The Carlisle Mosquito Online

Friday, September 21, 2007

Features

Biodiversity Corner - Blackening polypore

It has been a dry summer. Mushroom hunters would describe it as pitiful, pathetic and a summer of paucity but on Monday, September 10, the Mosquito office sent me a message from Nancy Pisiello of East Riding Drive about an "ottoman-sized" mushroom in her back yard. It had been there for a couple of weeks under the hydrangea bushes at the back of the house.
Nancy Pisiello of East Riding Drive inspects her "ottoman-sized" blackening polyphore. (Photo by Kay Fairweather)


Name.The blackening polypore is Meripilus giganteus or perhaps Meripilus sumstinei. The mushroom guides differ. It is called a polypore because the fertile surface on the underside of each frond has many pores. The blackening refers to the change in color of the pore surface when bruised.

Identification. The blackening polypore has many overlapping fronds coming from a common base. The fronds are tan and dull yellow and generally have concentric zones. The pore surface is white. As you might guess from the giganteus name, these things can be large. Nancy's was about three feet in diameter and a foot and a half tall.

Habitat. Polypore mushrooms are the fruiting bodies of fungi that decompose wood. The blackening polypore is reputed to prefer oak and beech but can be found on other hardwoods. It is usually at the base of a tree or on a stump. Sometimes in nature you find a renegade specimen that hasn't read the field guides and doesn't know what it should be doing. This mushroom was one of those. It was not near any hardwoods — the nearest trees were pines and even those were not very close. Sometimes a mushroom that appears to be growing on the ground is coming from a buried stump or roots. Nancy can vouch for this location, having lived there for over thirty years, and there are no buried stumps in the area. I find it hard to believe that there would be enough substance in the hydrangeas to sustain a fungus which could produce this large a mushroom — and the hydrangeas looked very healthy.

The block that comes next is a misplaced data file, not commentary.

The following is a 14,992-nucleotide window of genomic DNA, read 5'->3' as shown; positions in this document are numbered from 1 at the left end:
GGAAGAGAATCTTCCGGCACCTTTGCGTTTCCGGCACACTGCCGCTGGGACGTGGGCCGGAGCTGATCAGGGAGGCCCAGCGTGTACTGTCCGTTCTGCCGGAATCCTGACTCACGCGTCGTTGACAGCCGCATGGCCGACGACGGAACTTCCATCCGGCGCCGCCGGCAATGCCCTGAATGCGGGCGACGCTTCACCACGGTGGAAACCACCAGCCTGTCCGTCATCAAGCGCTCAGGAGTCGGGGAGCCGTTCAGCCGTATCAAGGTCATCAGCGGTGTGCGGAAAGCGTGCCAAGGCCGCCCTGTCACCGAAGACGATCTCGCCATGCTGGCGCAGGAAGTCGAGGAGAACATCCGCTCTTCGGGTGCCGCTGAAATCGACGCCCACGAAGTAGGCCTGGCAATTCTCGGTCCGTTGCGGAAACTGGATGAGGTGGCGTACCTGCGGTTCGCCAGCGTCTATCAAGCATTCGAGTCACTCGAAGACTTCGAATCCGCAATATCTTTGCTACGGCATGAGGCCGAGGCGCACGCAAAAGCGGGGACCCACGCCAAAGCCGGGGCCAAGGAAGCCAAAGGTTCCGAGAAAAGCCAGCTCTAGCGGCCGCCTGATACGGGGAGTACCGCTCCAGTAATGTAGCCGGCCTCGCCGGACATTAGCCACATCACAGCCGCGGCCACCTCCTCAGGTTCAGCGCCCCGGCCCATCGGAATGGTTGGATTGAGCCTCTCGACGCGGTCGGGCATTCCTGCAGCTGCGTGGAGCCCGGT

Other massive mushrooms. Berkeley's polypore is also a gigantic mushroom and composed of many fronds with concentric zoning. The fronds are fewer and thicker than on the blackening polypore. Last year there was one at Great Brook Farm State Park at the edge of the parking lot at the canoe launch. The very tasty hen of the woods mushroom is another large polypore with many fronds that can reach a span of two feet and is sometimes confused with the blackening polypore. It tends to have a more gray look and the fronds are smaller, thinner, and wavier than the blackening polypore. Both of these look-alike species have the same habitat as the blackening polypore.

Edibility. I have a friend who ate some of a blackening polypore thinking it was a hen of the woods and had no ill effects. The books list the blackening polypore as "edible" where the hen of the woods is listed as "edible and choice." Nancy's mushroom was too old and tough to be worth trying. Berkeley's polypore is described as edible when young but tough and bitter when old.

References. Mushrooms of North America, Roger Phillips; Mushrooms of Northeastern North America, Alan Bessette, Arleen Bessette, David Fischer; Mushrooms Demystified, David Arora.

Submissions for the Biodiversity Corner are encouraged from everyone. What are you finding? Send a note to Kay Fairweather at 392 School St., Carlisle MA 01741 or to kayfair@comcast.net.

 

2007 The Carlisle Mosquito